Kush Gupta says he panicked when U.S. Immigration and Customs Enforcement (ICE) issued a rule last week barring international students from taking a full online course load for the upcoming fall semester.
The rule would have forced international students to take in-person classes at American universities and colleges this fall. Otherwise, they’d be barred from entering the country and potentially face the threat of deportation proceedings if they were already living in the U.S.
A federal judge announced Tuesday during a court proceeding that the Trump administration had chosen to rescind the restriction.
The announcement was made during a hearing on a lawsuit filed against the Trump administration by Harvard University and the Massachusetts Institute of Technology. The administration faced immediate backlash from colleges and universities when the rule was announced last week.
The University of Illinois system filed an amicus brief earlier this week in support of the Harvard and MIT lawsuit. The U of I system also joined a legal effort led by Illinois Attorney General Kwame Raoul and 17 other attorneys general around the nation challenging the policy from ICE.
In March, ICE relaxed rules that restricted foreign students from taking more than one online class as universities moved courses out of classrooms and online to combat the spread of COVID-19. Now that the restriction has been rescinded, the policy will revert to the directive from this spring that suspended limits on foreign students taking online classes.
Gupta, 20, is a student at the U of I’s Urbana campus studying math and computer science. He is currently living with his family in India.
Gupta says he was worried the ICE restriction would prevent him from coming back to the U.S. and continuing his studies. Now, he says he’s relieved.
“The rule being rescinded is a big win because it allows us international students to get our freedom back and get the ability to decide what is best for us,” Gupta says.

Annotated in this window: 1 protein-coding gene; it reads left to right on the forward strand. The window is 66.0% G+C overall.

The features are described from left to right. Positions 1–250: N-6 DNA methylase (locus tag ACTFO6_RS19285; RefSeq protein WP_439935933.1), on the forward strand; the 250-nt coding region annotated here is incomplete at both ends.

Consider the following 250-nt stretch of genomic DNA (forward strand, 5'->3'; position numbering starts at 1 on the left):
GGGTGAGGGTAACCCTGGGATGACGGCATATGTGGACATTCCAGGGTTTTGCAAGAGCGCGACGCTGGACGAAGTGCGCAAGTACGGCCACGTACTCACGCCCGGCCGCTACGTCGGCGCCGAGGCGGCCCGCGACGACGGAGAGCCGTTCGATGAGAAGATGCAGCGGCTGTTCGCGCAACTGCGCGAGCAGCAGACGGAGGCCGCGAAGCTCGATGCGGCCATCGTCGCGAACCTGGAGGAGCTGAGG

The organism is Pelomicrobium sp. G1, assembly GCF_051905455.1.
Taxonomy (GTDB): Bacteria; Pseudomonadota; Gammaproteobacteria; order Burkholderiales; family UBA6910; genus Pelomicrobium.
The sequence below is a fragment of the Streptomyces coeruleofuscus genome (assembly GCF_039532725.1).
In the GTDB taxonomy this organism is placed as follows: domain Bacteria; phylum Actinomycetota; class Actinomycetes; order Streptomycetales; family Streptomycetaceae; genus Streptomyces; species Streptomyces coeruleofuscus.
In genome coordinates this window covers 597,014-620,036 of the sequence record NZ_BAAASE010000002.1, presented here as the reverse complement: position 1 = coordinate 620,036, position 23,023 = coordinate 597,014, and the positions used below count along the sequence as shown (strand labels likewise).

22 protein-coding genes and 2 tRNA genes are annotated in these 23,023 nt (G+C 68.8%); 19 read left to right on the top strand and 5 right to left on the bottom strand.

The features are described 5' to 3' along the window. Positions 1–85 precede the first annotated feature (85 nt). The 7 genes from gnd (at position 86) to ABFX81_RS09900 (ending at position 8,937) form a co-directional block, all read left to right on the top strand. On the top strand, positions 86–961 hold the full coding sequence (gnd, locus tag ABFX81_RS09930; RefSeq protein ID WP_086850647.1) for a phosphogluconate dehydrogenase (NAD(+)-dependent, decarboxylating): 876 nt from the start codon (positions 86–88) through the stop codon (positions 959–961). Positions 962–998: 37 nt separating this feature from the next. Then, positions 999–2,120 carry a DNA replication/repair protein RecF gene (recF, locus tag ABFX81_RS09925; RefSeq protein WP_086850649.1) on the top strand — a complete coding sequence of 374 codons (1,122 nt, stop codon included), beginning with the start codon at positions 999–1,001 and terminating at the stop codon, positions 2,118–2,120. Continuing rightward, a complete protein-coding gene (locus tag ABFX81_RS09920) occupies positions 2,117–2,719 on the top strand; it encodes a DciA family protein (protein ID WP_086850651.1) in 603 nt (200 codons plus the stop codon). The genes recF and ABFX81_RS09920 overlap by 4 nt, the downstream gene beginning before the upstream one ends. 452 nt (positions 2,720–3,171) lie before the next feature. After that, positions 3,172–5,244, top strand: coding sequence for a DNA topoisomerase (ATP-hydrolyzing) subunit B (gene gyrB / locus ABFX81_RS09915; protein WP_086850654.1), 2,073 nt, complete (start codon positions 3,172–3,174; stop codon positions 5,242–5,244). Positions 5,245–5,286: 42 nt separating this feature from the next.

Gupta says now that he’s able to take a full online course load, he can make decisions that make him feel safe without fear of being unable to return to the U.S. or being deported if universities have to shut down again in the fall.
As an international student, Gupta isn’t eligible for federal financial aid. He says he pays full tuition to attend the U of I — which comes to about $40,000 per year. The U of I’s Urbana, Chicago and Springfield campuses collectively enrolled nearly 16,000 international students last fall, which made up nearly 18% of the university’s total student body. Nationwide, international students contributed about $45 billion to the U.S. economy in 2018, according to the U.S. Department of Commerce.
Aside from financial investments, Gupta says international students also bring cultural value to U.S. campuses.
“If you see the bigger picture, there’s a lot more that international students offer that I think is being undervalued by the Trump administration,” Gupta says. He added that the Indian Student Association on the Urbana campus hosts events that showcase Indian culture, educating other students about Indian traditions.
“If they are able to understand different cultures then I think they are more open to different perspectives and different cultural understandings. I think they become more of a whole person,” he says.
Gupta says he is encouraged that the value foreign students provide to U.S. campuses is recognized by universities and colleges. He says the lawsuits that challenged the ICE policy have given him hope.
“This has happened because universities have sued the government. It really shows you the strength of the educational sector in government. It really shows you what power these universities possess,” Gupta says.
Follow Lee Gaines on Twitter: @LeeVGaines